Shot Placement

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Patriot
 
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RE: Shot Placement

Postby Patriot » Wed Dec 24, 2008 6:24 am

Some folks will argue for hours on end about the head shot (for gun).  Unless the animal is extremely close, I would not recommend that shot.
Paul K. "aim small, miss small"
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JPH
 
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RE: Shot Placement

Postby JPH » Wed Dec 24, 2008 7:25 am

IMO:
 
When it comes to archery, the only legit shot a broadside or quarteing away angle, aiming for center mass of the heart/lungs/major vessles.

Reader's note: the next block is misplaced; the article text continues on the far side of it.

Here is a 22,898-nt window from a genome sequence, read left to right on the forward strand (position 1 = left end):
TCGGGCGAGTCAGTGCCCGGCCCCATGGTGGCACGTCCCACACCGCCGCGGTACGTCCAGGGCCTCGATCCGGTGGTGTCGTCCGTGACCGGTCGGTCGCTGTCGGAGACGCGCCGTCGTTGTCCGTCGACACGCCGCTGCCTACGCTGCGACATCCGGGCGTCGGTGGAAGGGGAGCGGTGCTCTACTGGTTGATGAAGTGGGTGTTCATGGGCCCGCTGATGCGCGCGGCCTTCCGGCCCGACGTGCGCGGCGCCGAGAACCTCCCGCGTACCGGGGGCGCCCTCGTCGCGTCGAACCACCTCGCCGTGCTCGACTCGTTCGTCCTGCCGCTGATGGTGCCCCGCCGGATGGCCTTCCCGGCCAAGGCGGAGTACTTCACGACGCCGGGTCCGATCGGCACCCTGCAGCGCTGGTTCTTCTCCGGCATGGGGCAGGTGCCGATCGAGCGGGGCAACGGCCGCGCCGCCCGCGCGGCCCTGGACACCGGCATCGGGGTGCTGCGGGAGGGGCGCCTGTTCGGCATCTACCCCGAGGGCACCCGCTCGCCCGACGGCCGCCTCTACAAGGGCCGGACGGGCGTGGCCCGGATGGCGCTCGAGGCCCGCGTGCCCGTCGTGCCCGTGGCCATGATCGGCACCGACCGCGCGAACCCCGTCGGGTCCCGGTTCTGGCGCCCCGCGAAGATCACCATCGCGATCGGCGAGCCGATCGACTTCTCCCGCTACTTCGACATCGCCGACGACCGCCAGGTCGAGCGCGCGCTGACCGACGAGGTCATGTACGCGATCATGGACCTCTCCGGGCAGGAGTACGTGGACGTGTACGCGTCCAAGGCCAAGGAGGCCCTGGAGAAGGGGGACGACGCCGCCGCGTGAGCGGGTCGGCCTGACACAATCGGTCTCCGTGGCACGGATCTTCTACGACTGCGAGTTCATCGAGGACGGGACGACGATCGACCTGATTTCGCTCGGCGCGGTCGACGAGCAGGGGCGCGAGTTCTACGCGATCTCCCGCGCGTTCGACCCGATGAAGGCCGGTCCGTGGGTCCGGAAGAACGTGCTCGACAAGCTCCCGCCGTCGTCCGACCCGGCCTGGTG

When it comes to firearms the degree of error and acceptable sot placement grows vastly. This is particularly true when shooting high quality ammo from a large bore, centerfire rifle. The shoulder blade shot will often drop a deer in it's tracks, but it is a little smaller target than the lungs. I have had great success with the shoulder blade but will aim for the lungs when in doubt. The head shot is a bad coice at any range because you need to hit a taget the size of a moving softball and any misses may well result in a horrible wound on a deer that you will never recover.

DeanoZ
 
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RE: Shot Placement

Postby DeanoZ » Wed Dec 24, 2008 7:37 am

Agreed, for me personally I don't see myself taking any shot other than right behind the shoulder aiming for lungs heart..with a bow or a gun...I would never take a head shot, and i think once again the TV shows are doing a diservice when they show those spine shots!

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JPH
 
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RE: Shot Placement